Surgery for Adults

Surgery can be an option for some adults, but it isn’t without its challenges. The difficulty that surgeons often encounter when it comes to surgery is finding the obstruction. If the surgeon is unable to identify exactly where this obstruction is, they may be unable to fully correct it. A common type of surgery for mild sleep apnea is called uvulopalatopharyngoplasty (UPPP). This is a surgery that removes excess tissue from the throat that’s blocking one’s airway. Results for this type of surgery are not guaranteed to reduce sleep apnea; it is successful in doing so up to 50 percent of the time. Often, it is more successful in resolving snoring issues, and as a result, people may still need to sleep with a CPAP machine following the surgery.

Surgery for Children

Surgical treatment to reduce sleep apnea and snoring in children differs from adults. In many cases, enlarged tonsils or adenoids interrupt or interfere with a child’s breathing as they sleep. This can cause sleep-related problems such as obstructive sleep apnea. When this happens, a tonsillectomy and/or adenoidectomy may help resolve the sleep apnea and/or snoring and provide them with a better quality of life.

Other Solutions

There are a number of other solutions that may be helpful in treating sleep apnea. People who drink alcohol may notice some improvement if they stop drinking at least four hours before they go to bed at night. Smokers can experience fewer episodes of sleep apnea if they quit smoking, as this is a habit that worsens the problem. People who prefer a more holistic approach may try acupuncture or even play wind instruments to aid their treatment.

Be Cautious When Treating Snores

Snoring is an annoying problem that most people want to eliminate. People who successfully treat their snoring, however, are eliminating an important warning sign of sleep apnea. Often, snoring is one of the first signs that a person has a deeper problem and may ultimately require further testing. Before using devices to reduce snoring, people should speak with their doctor about the possibility of sleep apnea.

Sleep Apnea, Anesthesia, and Pain Medications

Anesthesia and pain medications can be problematic for people with sleep apnea, particularly when it is undiagnosed. Both types of drugs cause muscles to relax and may affect one’s breathing. Physicians and anesthesiologists must take care when administering these medications to prepare for and hopefully prevent problems from arising. This care begins with taking a thorough health history, reviewing records, and performing a sleep study if necessary. They should be prepared for problems that may arise during the surgical procedures and after. In some cases, a CPAP machine may be necessary after surgery to help the patient with their breathing.

Other Sleep Apnea Resources

  • Sleep Apnea In Depth: CPAP: People who are new to CPAP therapy can learn about some of the common problems associated with them and how they can be avoided.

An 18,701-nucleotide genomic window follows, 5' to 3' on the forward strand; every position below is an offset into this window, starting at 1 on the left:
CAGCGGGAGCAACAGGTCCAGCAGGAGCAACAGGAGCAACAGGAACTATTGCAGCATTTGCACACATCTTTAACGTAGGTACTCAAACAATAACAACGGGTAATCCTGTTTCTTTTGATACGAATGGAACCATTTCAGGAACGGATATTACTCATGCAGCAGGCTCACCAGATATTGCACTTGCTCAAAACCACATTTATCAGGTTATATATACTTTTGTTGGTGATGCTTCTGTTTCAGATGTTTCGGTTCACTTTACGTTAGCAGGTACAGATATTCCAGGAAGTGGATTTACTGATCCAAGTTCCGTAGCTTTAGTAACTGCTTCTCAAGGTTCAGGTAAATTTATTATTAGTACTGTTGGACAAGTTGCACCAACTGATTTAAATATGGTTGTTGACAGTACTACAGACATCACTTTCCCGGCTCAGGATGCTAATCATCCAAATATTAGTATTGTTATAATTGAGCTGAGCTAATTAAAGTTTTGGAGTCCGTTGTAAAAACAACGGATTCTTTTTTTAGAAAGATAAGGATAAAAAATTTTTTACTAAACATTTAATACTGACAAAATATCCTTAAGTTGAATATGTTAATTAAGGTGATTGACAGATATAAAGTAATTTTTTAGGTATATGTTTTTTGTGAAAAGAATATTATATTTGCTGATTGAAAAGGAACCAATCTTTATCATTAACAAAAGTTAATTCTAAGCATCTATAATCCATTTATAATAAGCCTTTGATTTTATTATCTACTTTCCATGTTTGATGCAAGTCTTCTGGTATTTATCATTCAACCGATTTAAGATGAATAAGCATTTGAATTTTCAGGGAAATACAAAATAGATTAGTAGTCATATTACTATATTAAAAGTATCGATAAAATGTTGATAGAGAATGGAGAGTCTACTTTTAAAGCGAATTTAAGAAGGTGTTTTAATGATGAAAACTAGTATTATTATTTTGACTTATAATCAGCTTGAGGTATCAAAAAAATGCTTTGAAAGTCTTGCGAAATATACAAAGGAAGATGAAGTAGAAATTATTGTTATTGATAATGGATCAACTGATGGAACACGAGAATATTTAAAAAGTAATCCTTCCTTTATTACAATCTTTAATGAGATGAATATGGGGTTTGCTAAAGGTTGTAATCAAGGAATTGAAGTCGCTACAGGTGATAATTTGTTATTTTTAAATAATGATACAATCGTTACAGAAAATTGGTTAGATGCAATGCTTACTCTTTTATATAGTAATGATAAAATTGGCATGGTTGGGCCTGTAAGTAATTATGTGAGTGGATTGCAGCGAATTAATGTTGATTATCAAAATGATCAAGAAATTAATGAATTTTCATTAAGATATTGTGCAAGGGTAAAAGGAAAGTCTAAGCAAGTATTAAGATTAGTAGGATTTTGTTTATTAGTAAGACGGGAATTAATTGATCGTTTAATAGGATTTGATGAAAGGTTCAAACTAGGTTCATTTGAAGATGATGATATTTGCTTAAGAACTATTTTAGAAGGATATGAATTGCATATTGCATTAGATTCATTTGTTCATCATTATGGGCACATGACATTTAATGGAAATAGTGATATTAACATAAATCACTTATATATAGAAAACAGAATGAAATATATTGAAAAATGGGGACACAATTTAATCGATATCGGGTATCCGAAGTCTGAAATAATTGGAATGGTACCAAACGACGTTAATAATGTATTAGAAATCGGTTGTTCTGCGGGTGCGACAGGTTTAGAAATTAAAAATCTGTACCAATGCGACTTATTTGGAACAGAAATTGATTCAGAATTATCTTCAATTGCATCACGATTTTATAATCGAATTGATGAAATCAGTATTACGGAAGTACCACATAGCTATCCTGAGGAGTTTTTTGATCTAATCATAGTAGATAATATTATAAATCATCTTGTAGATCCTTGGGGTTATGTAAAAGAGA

• HelpGuide: Sleep Apnea: People who are learning about sleep apnea will benefit from reading this page, which outlines information such as signs and symptoms, causes, treatment options, and sleep apnea in children.
  • Sleep, Snoring, and Sleep Apnea: Uniquely Different in Women (PDF): Visit this page to learn about sleep apnea and how it differs in women versus men.
  • Patient Education: Sleep Apnea in Adults (Beyond the Basics): People diagnosed with sleep apnea can learn more about the symptoms, consequences, treatments, and diagnosis by clicking this link. The page also features graphics.
  • Sleep Apnea Information Page: This informational page on the National Institute of Neurological Disorders and Strokes website reviews a range of sleep apnea information including the definition, treatment, prognosis, clinical trials, and organizations.
  • Always Tired? You May Have Sleep Apnea: Sleep apnea often leaves people feeling tired. On this page, individuals who feel they may have sleep apnea can learn more about what it is and about treatment.
  • Myths and Facts About Obstructive Sleep Apnea: Browse through this WebMD slide show to discover what’s fact and what’s fiction when it comes to sleep apnea.
  • Sleep Apnea: Overview and Facts: Sleep apnea is a serious condition that requires treatment. People can learn about sleep apnea when they visit this page and read an overview of the condition.
  • Sleep Disorder Problems: Sleep Apnea: This National Sleep Foundation page features an overview of sleep apnea.
  • Sleep Apnea, Heart Disease, and Stroke: Sleep apnea can be associated with heart disease and stroke.
  • Obstructive Sleep Apnea: On this page, site visitors can both read about obstructive sleep apnea and watch a video.
  • Sleep Apnea Facts: Because sleep apnea is a sleep-related breathing problem, it’s important to learn the facts about it for those who may live with it or know someone who does.
  • Sleep Apnea Detection: It can be frightening for parents who have a child with sleep apnea. This page lists symptoms and explains the treatments for it.
  • Sleep Apnea for Parents: Parents can visit this KidsHealth page to read about obstructive sleep apnea, including its causes, symptoms, diagnosis, and treatment.
  • Central Sleep Apnea: Central sleep apnea is a sleep disorder that can be frightening for those who have it and their loved ones. Learning about this condition can help people understand and treat it.
  • Obstructive Sleep Apnea (OSA): Open this page to read about all aspects of OSA, including key facts.
  • Information on Sleep Apnea: Get information on sleep apnea such as the three different types, risk factors, testing, and diagnosis here.
  • What Is Obstructive Sleep Apnea in Adults? (PDF): On this page, visitors will find a patient education sheet on obstructive sleep apnea in adults from the American Thoracic Society.
  • Sleep Apnea: Read information about sleep apnea ranging from facts to surgical treatments
  • Growth and Development: Obstructive Sleep Apnea: When a child is diagnosed with sleep apnea, their parents want to learn as much as they can. This page explains the condition in a way that parents can easily follow.

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(203) 742-1027